Don't even be late again for the foreseeable future and concentrate on your work until you have established some credibility as a worker.

  • Of course, I realise I now have to show it's just a one off and not who I am! Thanks for the input. – JimBob May 23 '18 at 11:44
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    @JimBob mandatory dilbert strip – Mindwin May 23 '18 at 18:04
  • Maybe dont take holidays returning the day before you start work... fly home on the friday for example, rather than the sunday (common sense really, especially for a new job :) – vikingsteve May 25 '18 at 9:36
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I suggest the heads-on approach: Be there early tomorrow. Ask your manager if he has time to talk to you for a minute. Tell him something along the lines:

I just wanted to apologize again for leaving early yesterday. I know this does make a really bad impression. I just wanted you to know this was an exception and you can count on me from hereon.

Oh, and then, of course - live up to it!

That way you show awareness, honesty and initiative. You are also in a stronger position if you raise this yourself as opposed to explaining yourself after somebody else raised this to you.

  • This comes across pretty poorly to me. I don't think there's anything to be gained by trying to convince the boss when he has no reason to take you at your word -- and when it's exactly what an actually flaky person would do. I'd keep it to just a "Sorry I needed to leave early yesterday; I'm feeling a lot better today!" and let my actions going forward speak to the rest. – Matthew Read May 23 '18 at 20:00
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    @MatthewRead: He has every reason to take him at his word. He never lied about anything. – Mehrdad May 23 '18 at 20:23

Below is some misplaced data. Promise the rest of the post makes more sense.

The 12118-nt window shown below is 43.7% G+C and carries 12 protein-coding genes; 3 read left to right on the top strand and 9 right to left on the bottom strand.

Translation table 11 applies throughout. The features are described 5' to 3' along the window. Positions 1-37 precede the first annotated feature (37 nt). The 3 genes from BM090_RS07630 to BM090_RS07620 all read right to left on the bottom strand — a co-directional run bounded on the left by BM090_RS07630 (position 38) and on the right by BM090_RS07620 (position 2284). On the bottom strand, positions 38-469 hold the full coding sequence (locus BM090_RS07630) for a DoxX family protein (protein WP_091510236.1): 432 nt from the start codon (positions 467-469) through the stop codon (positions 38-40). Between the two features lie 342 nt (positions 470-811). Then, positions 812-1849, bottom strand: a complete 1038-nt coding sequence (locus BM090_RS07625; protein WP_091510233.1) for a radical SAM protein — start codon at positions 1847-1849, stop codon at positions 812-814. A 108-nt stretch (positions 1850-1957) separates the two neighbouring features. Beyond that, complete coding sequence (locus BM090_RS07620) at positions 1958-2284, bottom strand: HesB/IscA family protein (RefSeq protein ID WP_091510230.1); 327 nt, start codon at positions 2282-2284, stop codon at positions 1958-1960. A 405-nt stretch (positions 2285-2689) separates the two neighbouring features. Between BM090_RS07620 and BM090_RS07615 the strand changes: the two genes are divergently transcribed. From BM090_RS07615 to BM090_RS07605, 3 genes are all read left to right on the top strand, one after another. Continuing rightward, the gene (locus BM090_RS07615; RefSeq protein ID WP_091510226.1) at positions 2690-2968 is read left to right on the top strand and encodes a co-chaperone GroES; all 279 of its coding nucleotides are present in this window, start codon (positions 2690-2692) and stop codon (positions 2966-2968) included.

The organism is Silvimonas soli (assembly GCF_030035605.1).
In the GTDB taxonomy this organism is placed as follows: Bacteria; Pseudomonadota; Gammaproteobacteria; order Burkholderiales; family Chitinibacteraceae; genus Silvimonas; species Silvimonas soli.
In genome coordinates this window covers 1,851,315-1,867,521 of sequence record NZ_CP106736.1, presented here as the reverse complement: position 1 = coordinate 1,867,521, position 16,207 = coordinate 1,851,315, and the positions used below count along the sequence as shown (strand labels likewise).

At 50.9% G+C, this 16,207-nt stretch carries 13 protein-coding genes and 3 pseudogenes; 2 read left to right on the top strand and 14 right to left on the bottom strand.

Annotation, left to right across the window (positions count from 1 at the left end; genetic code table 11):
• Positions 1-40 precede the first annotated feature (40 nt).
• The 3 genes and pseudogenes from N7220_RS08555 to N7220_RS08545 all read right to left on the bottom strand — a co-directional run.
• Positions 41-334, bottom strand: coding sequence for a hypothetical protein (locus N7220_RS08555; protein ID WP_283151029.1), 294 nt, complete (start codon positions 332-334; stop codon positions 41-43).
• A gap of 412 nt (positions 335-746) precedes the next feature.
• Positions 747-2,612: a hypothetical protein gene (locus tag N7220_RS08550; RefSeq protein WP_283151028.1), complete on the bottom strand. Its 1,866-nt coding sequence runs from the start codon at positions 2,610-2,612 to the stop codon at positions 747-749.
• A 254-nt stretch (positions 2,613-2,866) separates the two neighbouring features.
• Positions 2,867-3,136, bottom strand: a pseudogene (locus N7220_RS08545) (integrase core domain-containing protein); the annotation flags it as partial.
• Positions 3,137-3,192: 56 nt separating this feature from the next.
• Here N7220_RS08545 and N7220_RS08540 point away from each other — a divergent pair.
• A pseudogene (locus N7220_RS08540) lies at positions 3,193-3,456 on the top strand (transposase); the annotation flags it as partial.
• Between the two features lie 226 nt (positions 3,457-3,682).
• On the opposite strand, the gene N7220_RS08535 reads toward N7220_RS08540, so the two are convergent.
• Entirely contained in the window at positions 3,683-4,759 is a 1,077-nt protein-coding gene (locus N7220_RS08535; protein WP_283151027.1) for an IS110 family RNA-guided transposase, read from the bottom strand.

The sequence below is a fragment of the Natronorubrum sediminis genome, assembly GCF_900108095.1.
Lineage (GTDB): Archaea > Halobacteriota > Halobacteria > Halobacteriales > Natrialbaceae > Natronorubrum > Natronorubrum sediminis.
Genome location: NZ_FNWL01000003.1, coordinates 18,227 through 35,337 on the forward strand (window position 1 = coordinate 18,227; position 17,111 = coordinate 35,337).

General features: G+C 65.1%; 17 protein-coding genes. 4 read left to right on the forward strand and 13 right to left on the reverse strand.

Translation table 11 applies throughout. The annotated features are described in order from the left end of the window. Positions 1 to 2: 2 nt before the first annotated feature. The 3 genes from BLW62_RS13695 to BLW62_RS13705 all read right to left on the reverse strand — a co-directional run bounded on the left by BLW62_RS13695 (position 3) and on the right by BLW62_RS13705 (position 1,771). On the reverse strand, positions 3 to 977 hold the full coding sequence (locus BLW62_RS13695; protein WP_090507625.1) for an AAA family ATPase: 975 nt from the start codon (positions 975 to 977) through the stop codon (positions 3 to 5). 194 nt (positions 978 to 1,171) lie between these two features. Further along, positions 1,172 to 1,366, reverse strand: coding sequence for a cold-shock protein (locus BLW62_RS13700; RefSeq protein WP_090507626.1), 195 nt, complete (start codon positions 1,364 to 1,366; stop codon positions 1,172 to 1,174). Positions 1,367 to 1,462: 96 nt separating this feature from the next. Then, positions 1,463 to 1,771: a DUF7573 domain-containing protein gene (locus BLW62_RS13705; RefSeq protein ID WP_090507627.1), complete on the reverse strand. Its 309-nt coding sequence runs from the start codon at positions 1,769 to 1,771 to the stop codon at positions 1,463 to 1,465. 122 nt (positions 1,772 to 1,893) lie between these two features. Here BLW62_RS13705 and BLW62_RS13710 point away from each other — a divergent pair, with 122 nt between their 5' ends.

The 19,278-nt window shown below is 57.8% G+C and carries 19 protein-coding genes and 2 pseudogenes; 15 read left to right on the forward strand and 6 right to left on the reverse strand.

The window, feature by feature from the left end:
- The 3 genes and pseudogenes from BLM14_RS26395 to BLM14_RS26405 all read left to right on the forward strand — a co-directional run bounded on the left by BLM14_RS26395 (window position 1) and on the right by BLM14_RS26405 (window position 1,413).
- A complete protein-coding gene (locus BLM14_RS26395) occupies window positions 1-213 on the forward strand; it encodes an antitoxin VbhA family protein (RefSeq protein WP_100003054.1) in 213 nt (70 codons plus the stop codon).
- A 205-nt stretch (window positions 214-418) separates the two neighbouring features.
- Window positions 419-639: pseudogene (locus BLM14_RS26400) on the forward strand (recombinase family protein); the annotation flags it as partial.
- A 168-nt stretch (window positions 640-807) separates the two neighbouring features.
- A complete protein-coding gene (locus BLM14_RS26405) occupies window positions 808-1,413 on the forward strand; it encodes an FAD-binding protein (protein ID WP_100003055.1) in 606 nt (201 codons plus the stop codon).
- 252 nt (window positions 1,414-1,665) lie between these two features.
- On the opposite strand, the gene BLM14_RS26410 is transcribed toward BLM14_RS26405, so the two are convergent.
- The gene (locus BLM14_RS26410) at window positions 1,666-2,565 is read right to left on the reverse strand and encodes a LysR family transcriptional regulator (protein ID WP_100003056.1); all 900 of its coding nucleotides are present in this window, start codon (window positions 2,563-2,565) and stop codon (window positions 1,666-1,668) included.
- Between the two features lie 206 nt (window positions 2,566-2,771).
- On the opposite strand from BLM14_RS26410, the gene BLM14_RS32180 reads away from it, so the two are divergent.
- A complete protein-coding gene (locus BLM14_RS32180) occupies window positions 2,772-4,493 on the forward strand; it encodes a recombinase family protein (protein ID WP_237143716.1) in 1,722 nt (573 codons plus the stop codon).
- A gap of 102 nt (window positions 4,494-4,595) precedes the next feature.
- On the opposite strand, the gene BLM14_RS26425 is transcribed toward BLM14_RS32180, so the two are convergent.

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    @Matthew Read: That was what my former Boss expected from an employee who turned in sick in the first few weeks to not immediately fire him afterwards.And we got a lot of these since it was a larger call-centre which typically have a high personnel turnover. The point is to show awareness how you come across and make it clear that this is not your normal work-ethic. – Daniel May 24 '18 at 22:58
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    That sounds like a terrible boss and also a counter-productive policy. Aside from the stupidity of firing an employee for being sick (which may be illegal in some jurisdictions,) it encourages people to show up when they're contagious. That's not "good work ethic." It's simply being inconsiderate to your fellow employees and also likely causing even more loss of work for the employer. I'm, of course, assuming here that the sickness is legitimate and not an acute case of wanting to spend the day at the lake instead of at work. – reirab May 25 '18 at 6:41
  • @reirab: I know it sounds that way but if you see the other side it actually makes sense. What you get with these low-skill, high-fluctuation kind of jobs is a broad mix of employees, some of which don´t really want to work, (So-called job nomads). After 10 years of operation you could see clearly in the statistics that ~90% of those who reported sick in the first few days did also loose money in the long run. This will not apply the same to high-skilled jobs, of course but you may still have a boss that thinks that way, so better be sure - no harm in apologising ... – Daniel May 25 '18 at 7:19
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How screwed am I?

Wrong question. Right question is "how do I handle this to minimize any damage". Whenever you screw up at work, you should do the following

  1. Be open and own up to it right away, just stick with the facts and don't sugarcoat anything or be overly dramatic either.
  2. Offer something that you can do to mitigate the impact.

So in this case, you can say to your boss. "Hey Boss, sorry about yesterday. unexpectedly I turned into a jet leg zombie and wasn't in shape to work at the level I expect from myself, especially on my first day. That was my fault and I'd be happy to make up the gap on my own time in whatever way I can. I'd appreciate any suggestions on what I can do to make this up"

  • Thanks for the input. That's some good advice, puts me in the right mindset. I was planning on saying something along the lines you mentioned and offering to take the day as unpaid leave. – JimBob May 23 '18 at 11:46
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    Your advise on what to say seems right on point to me. What I like about it is the frank honesty and more importantly ownership along with asking for input as to what can be done. If I were the boss, I would laugh and tell the OP not to worry about it. Cheers!! – closetnoc May 24 '18 at 3:21